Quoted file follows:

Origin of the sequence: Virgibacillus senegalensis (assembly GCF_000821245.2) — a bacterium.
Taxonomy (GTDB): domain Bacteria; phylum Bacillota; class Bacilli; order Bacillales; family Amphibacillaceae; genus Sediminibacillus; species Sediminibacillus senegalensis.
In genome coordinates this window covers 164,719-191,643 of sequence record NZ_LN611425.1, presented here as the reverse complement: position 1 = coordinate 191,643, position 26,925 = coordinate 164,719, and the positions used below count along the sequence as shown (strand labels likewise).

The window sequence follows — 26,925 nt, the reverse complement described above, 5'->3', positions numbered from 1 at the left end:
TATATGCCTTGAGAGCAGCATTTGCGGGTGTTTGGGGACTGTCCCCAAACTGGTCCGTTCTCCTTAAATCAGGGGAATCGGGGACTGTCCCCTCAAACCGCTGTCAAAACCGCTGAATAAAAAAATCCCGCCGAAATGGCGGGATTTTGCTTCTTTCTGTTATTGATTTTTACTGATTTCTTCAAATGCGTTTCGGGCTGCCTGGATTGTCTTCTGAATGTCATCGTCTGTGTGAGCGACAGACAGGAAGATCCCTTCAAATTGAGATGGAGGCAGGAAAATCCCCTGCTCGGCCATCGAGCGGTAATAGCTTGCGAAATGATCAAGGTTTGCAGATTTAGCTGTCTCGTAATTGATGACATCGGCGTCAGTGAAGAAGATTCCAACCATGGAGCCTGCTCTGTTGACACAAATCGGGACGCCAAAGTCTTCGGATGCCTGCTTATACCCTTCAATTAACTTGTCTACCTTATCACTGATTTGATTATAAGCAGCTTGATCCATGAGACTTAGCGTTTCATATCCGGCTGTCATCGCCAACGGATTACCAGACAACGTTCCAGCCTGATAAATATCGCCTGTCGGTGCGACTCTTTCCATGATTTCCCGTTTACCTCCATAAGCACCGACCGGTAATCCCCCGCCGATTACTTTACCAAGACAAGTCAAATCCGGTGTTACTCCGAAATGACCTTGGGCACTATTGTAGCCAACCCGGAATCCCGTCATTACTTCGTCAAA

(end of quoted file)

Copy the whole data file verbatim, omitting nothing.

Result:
Origin of the sequence: Virgibacillus senegalensis (assembly GCF_000821245.2) — a bacterium.
Taxonomy (GTDB): domain Bacteria; phylum Bacillota; class Bacilli; order Bacillales; family Amphibacillaceae; genus Sediminibacillus; species Sediminibacillus senegalensis.
In genome coordinates this window covers 164,719-191,643 of sequence record NZ_LN611425.1, presented here as the reverse complement: position 1 = coordinate 191,643, position 26,925 = coordinate 164,719, and the positions used below count along the sequence as shown (strand labels likewise).

The window sequence follows — 26,925 nt, the reverse complement described above, 5'->3', positions numbered from 1 at the left end:
TATATGCCTTGAGAGCAGCATTTGCGGGTGTTTGGGGACTGTCCCCAAACTGGTCCGTTCTCCTTAAATCAGGGGAATCGGGGACTGTCCCCTCAAACCGCTGTCAAAACCGCTGAATAAAAAAATCCCGCCGAAATGGCGGGATTTTGCTTCTTTCTGTTATTGATTTTTACTGATTTCTTCAAATGCGTTTCGGGCTGCCTGGATTGTCTTCTGAATGTCATCGTCTGTGTGAGCGACAGACAGGAAGATCCCTTCAAATTGAGATGGAGGCAGGAAAATCCCCTGCTCGGCCATCGAGCGGTAATAGCTTGCGAAATGATCAAGGTTTGCAGATTTAGCTGTCTCGTAATTGATGACATCGGCGTCAGTGAAGAAGATTCCAACCATGGAGCCTGCTCTGTTGACACAAATCGGGACGCCAAAGTCTTCGGATGCCTGCTTATACCCTTCAATTAACTTGTCTACCTTATCACTGATTTGATTATAAGCAGCTTGATCCATGAGACTTAGCGTTTCATATCCGGCTGTCATCGCCAACGGATTACCAGACAACGTTCCAGCCTGATAAATATCGCCTGTCGGTGCGACTCTTTCCATGATTTCCCGTTTACCTCCATAAGCACCGACCGGTAATCCCCCGCCGATTACTTTACCAAGACAAGTCAAATCCGGTGTTACTCCGAAATGACCTTGGGCACTATTGTAGCCAACCCGGAATCCCGTCATTACTTCGTCAAA